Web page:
A hundred students at
Cascade High School
in Everett, Wash., were treated to a Monday morning dose of inspiration when Dr. James Whittaker kicked off Computer Science Education Week. It was one of nearly 200K events worldwide hosted by code.org’s
Hour of Code
Whittaker, the energetic and distinguished technical evangelist and Microsoft engineer, started them off with a doozy.“Ladies and gents, I’m here to clear up one thing. You’ve been told to do big things; to change the world with your big ideas. That’s wrong. You can’t change the world.”
As the students laughed, half shocked, half wondering if he was serious, Whittaker let them linger uncomfortably for a few seconds.
That’s just Whittaker’s style. He pulls no punches.
Then he continued, “You can’t change the world. But you can
the world. And that means starting small.”
He went on to explain that Google became great by adding a few hundred lines to an existing search algorithm – not by reinventing search. That Tesla didn’t try to revolutionize the automobile, but focused on changing one part of it – the power source. Even Microsoft had very humble, garage beginnings.
His point was that the great tech companies of today weren’t aiming to be great or change the world – they were aiming to fix a small problem, to make a tiny improvement, to build on top of something already made.
They key is to build it well. Because Google and Tesla fixed small problems with incredible, well-made answers, they grew into multimillion dollar corporations.
But how to find small ideas in such a loud world? They are all around, because, as Whittaker told the students, “Everything you encounter in your life that’s broken is an opportunity to create an answer.” He gave a few examples too. For instance, “If you have to click 14 times to get from one episode to the next of ‘Game of Thrones,’ then something is broken!”
The next generation of software wiz kids won’t be able to fix small problems if they do not know how to code. Whittaker thinks coding is even more important than basic subjects like reading, writing and algebra. Though students need those skills to learn problem solving, he is all for coding being taught just as much as, if not more than, core subjects.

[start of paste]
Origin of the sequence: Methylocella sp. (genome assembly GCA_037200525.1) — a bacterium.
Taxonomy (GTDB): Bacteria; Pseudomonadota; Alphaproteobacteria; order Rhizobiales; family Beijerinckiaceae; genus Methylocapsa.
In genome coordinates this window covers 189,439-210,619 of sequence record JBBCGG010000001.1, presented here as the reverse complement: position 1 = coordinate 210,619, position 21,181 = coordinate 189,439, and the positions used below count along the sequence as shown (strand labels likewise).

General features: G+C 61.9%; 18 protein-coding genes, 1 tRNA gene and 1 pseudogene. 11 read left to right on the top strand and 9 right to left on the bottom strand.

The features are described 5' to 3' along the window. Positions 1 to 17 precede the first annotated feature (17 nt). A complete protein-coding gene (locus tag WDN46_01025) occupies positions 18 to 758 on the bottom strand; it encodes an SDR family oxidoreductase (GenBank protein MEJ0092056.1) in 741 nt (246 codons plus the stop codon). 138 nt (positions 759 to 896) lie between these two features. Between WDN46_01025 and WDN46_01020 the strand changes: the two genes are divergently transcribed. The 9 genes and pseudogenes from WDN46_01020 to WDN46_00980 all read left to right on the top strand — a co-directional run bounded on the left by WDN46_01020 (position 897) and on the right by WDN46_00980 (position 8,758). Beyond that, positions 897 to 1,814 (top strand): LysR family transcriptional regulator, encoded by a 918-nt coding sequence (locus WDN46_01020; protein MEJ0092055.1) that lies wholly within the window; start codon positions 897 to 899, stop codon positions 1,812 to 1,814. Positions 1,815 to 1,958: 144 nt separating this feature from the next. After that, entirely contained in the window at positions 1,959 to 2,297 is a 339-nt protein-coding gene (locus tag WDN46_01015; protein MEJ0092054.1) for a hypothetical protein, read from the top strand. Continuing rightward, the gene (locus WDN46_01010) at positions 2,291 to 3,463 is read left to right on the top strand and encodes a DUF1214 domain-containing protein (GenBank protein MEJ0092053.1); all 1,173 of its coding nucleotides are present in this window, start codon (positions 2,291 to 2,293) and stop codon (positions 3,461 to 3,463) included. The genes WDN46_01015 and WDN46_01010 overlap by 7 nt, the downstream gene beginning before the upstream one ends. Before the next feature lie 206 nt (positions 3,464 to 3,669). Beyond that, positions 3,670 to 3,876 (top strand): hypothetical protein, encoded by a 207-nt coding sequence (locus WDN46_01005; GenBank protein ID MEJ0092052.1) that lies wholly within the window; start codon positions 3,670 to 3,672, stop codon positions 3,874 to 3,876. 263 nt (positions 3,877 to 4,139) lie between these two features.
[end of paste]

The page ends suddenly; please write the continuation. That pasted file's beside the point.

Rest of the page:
He approached the subject with humor. “So what if you can read and write and maybe even factor a trinomial? None of those are going to matter as much as coding.” With those words, he was trying to tell the students that they must learn how to code, hack and be creative problem solvers.
Whittaker shared his 3-ingredient special sauce for being creative: Find your spot, find your distraction and find your inspiration. First, learn who you are enough to identify the places where ideas just seem to pop up out of nowhere, like in the shower. Then return to that space often! Next, seek out people, places and things that help you turn your mind off (for Whittaker? Live rock and roll concerts!) in order to give the old noodle a break. Finally, work hard to discover the people who inspire you most, much in the same way that Mark Zuckerberg admits to being inspired by Bill Gates. With these elements of self-knowledge at play, creative solutions will nearly invent themselves, he told them Monday.
As several students vied for Whittaker’s one-on-one time after his speech, we caught up with two other students to ask them what they thought about the speech.
James Ramirez (right,) an energetic sophomore, made a really good point. “Our generation may use technology more than any other generation has in the past, but very few of us know the actual tech behind it. We need to learn to code in order to replace those who are coding now, otherwise all our progress will be lost!
Olivia Chatters (below,) a senior, hadn’t given much thought to coding before Whittaker’s speech. Chatters wants to study chemical engineering at the University of Washington, but is now thinking she should also learn to code. She emphasized how important events like Hour of Code and Whittaker’s talk are.
“Students need more of these types of events to expose us to coding. I don’t think most mainstream students even know what coding is,” she said.
So whether you are good at math at science or good at being creative, coding is for you. Whether you have a small idea or a big idea, coding is for you. Whether you’ve never heard the word “coding” before or are already a computer genius, coding is for you!